City Paper is not for tourists
Bottom line: Cheap Seats Daily’s hype of Dim WitsGate
From all the hate going Henson’s way on Sunday’s postgame shows on local sportstalk stations, I was certain this was going to develop into the biggest Redskins controversy ever generated by an inactive linebacker using new media. Or at least one of the biggest Redskins controversies ever generated by an inactive linebacker using new media.
And now it’s on the front page!
Also, it’s always nice to see former longtime DC resident the Great Dan Steinberg, the Woodward & Bernstein of Dim WitsGate
(Full disclosure: I still have my 35-year-old “Nixon Resigns” issue of the Washington Post in my paperboy bag in the basement. I’ll get ’em out for Halloween. Hence the “-Gate” fetish…)
There they go again. Dan Snyder is using his web site to go to war with the Washington Post.
(AFTER THE JUMP: Is Henson being used to take heat off the real Redskins villains? Pravda’s Ashburn bureau strikes again? How would you copy-edit multiple Twitters? Leonard Shapiro now using out-of-town newspapers to blast Dan Snyder? The NFL’s blackout policy is as big a sham as the Skins waiting list?)
“Robert Henson did not get on the field on Sunday,” read the faux news article written by Skins PR man Gary Fitzgerald and posted yesterday on Redskins.com, “but somehow he’s the talk of the town and strangely enough he’s a big headline in The Washington Post…Henson’s apologies on Twitter and in his Monday media session—as well as Zorn’s comments on the young linebacker—were not fully included in a Tuesday story in The Washington Post. The article focused more on the mistake and not the contrition.”
I pity the tool who had to put a byline on that.
If the organization hadn’t already proven it can’t do anything right PR-wise, I’d be wondering if this whole Post-bashing exercise wasn’t a ploy to deflect the media’s attention away from Jim Zorn, Dan Snyder, Jason Campbell, Vinny Cerrato, and the parking and tailgating fiasco at FedExField.
They’d all be getting more play, and taking a bigger beating, if Henson wasn’t all thumbs.
For those not obsessed with the Redskins off-field soap opera, Steinberg’s A1 story had an interesting copy-editing situation, if that ain’t oxymoronical. Here’s how some of Robert Henson’s Twitter ramblings appeared in the Post:
“No I didn’t play but I still made more than you in a year and you’d [gladly] switch spots with me in a second,” Henson wrote during a string of responses. “I was talking to the fans [who] said the crazy stuff, I’m use [to heckling] but I’ve never been booed in my own stadium. Again that was for the half hearted but if everyone wants to jump in come on. The question is who are you to say you know what’s best for the team and you work 9 to 5 at Mcdonalds [sic]. You don’t wanna follow me anymore then fine but we play for you and win lose or draw we represent you!! My guy on the Rams said they never got booed even when they didn’t win a game.”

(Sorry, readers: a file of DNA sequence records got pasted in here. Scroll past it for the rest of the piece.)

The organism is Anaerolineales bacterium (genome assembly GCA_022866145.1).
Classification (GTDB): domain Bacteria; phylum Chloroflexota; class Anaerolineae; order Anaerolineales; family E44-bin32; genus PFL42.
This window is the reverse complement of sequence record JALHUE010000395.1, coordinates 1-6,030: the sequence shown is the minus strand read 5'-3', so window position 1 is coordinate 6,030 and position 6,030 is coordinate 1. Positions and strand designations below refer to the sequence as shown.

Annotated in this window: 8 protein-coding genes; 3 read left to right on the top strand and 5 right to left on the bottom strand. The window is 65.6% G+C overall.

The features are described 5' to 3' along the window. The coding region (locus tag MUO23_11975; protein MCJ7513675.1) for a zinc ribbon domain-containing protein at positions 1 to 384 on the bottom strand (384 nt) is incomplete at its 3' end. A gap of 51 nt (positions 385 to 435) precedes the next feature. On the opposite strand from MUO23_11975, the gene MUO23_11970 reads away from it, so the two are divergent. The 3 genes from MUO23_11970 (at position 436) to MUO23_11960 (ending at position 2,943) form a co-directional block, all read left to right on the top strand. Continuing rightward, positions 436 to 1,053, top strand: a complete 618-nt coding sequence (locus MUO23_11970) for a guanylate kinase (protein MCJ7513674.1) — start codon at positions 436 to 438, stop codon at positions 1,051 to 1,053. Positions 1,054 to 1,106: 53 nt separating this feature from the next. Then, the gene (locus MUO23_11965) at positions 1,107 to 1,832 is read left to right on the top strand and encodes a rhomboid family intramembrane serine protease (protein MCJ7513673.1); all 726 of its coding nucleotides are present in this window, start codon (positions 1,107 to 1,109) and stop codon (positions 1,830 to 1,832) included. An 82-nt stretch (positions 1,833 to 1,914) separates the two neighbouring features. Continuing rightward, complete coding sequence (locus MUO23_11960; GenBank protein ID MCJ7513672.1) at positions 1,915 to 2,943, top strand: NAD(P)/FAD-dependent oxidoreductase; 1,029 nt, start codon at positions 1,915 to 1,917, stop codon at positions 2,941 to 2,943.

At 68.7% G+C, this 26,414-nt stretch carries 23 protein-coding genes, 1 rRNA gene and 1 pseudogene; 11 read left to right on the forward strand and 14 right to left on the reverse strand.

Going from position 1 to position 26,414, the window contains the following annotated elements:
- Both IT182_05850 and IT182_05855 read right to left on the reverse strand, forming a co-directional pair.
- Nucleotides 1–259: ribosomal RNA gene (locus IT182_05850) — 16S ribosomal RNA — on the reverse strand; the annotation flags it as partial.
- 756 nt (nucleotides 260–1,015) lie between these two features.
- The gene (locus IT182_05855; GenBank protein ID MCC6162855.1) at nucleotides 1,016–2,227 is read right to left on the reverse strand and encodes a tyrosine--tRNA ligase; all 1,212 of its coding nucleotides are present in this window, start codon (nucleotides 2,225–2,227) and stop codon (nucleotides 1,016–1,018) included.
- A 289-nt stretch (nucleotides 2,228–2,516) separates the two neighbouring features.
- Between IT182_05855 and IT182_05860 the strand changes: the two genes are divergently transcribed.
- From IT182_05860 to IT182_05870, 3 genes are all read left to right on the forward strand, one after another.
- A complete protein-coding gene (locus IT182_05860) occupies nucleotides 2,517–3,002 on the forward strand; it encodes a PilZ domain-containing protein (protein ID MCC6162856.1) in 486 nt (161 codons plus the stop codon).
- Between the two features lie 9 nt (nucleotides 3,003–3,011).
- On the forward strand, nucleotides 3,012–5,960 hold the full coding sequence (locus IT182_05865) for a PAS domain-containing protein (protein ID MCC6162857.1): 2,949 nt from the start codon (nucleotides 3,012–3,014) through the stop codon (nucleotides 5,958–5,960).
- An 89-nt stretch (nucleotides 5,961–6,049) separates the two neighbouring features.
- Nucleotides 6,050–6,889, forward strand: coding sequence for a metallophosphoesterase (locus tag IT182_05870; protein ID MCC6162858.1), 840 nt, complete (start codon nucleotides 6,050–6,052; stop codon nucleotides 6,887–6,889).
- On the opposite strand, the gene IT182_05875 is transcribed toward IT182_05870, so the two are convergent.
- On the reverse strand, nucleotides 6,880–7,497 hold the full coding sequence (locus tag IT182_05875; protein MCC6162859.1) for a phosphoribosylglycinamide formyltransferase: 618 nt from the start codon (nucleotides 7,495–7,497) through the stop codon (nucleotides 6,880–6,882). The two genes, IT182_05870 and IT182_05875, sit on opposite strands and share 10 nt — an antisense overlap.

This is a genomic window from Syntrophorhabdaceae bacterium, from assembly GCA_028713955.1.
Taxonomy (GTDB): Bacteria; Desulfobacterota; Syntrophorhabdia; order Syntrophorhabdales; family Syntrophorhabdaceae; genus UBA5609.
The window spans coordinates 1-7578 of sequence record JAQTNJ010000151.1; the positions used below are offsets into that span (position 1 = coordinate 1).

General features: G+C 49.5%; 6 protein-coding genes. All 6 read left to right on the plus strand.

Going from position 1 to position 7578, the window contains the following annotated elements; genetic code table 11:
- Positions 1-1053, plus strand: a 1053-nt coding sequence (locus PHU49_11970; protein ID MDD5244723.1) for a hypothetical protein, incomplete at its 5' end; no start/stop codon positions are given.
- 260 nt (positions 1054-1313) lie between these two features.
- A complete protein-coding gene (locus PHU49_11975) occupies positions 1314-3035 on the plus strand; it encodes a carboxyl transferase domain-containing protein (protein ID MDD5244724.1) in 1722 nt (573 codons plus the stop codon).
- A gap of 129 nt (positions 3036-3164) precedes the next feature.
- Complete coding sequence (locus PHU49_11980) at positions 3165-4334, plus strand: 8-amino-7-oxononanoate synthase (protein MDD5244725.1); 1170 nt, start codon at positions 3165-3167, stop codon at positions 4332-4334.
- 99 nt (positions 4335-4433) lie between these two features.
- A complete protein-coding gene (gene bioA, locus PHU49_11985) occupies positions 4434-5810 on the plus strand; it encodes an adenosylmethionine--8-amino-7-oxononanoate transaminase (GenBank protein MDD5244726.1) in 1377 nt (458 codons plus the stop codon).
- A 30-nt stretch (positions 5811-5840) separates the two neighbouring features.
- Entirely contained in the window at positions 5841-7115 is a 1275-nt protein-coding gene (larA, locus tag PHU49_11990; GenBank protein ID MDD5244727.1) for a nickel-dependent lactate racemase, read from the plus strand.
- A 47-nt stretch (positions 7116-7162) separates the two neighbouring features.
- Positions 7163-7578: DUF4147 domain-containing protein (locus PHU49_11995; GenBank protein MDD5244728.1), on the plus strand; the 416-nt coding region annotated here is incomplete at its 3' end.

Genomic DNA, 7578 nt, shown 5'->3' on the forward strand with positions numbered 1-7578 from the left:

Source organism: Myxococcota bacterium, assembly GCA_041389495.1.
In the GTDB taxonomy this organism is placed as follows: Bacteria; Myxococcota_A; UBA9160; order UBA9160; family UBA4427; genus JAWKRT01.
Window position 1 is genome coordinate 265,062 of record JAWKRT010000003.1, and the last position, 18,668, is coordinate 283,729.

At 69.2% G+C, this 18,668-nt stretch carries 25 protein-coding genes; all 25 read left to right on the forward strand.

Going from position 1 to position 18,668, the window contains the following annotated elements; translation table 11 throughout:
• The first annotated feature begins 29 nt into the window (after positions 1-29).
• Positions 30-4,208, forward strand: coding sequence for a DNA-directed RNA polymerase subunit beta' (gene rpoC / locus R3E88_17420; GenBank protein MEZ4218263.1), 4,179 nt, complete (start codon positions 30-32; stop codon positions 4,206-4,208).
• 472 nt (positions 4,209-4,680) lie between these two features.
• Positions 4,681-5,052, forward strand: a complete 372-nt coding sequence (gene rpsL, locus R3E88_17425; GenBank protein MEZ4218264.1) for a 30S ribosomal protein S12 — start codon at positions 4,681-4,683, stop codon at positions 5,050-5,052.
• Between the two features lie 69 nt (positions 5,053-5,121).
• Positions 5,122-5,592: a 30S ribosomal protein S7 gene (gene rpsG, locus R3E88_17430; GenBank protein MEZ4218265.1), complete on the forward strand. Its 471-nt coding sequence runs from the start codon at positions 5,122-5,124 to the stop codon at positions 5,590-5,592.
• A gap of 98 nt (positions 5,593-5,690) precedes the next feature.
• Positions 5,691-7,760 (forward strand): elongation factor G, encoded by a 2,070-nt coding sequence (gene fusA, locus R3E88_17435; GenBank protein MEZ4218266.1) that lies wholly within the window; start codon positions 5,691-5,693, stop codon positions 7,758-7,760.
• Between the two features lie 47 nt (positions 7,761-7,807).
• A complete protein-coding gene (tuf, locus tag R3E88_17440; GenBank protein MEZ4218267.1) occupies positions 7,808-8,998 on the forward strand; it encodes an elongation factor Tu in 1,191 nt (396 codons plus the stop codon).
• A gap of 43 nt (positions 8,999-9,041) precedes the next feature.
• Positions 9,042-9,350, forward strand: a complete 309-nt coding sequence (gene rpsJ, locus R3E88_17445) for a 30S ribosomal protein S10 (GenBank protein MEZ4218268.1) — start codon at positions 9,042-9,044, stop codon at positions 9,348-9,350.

That paragraph was made up of more than one of Henson’s Twitters, yet was treated as a single quote.
I’ve never come across this situation before, and I’m guessing AP Style hasn’t yet weighed in on how to treat multiple Twitters. So this is a time for Post copy editors to leave a lasting mark on their craft. I’m going to have to stare at my WWABD bracelet (“What Would Andrew Beaujon Do?”) before I decide if this is correct copyediting or not.
Leonard Shapiro had to go to Miami to run this story blasting Dan Snyder as the worst owner in the NFL. I can’t find it locally. Why didn’t the Washington Post run it?
Now that everybody but the crazies accepts that Dan Snyder‘s season tickets waiting list is bogus and has been bogus for years, I wish somebody would expose the NFL’s blackout policy as a similar fraud.
All you need to know: The Skins home games ain’t sold out — the team was selling general admission tickets for the Rams game through email blasts all week — yet the games are on TV.
Case closed. Shut up.
Obviously, the NFL owners have as much motivation to enforce the blackout rule as they do to enforce the steroids prohibition.
Oh, right: Only baseball players and cyclists are dopers!
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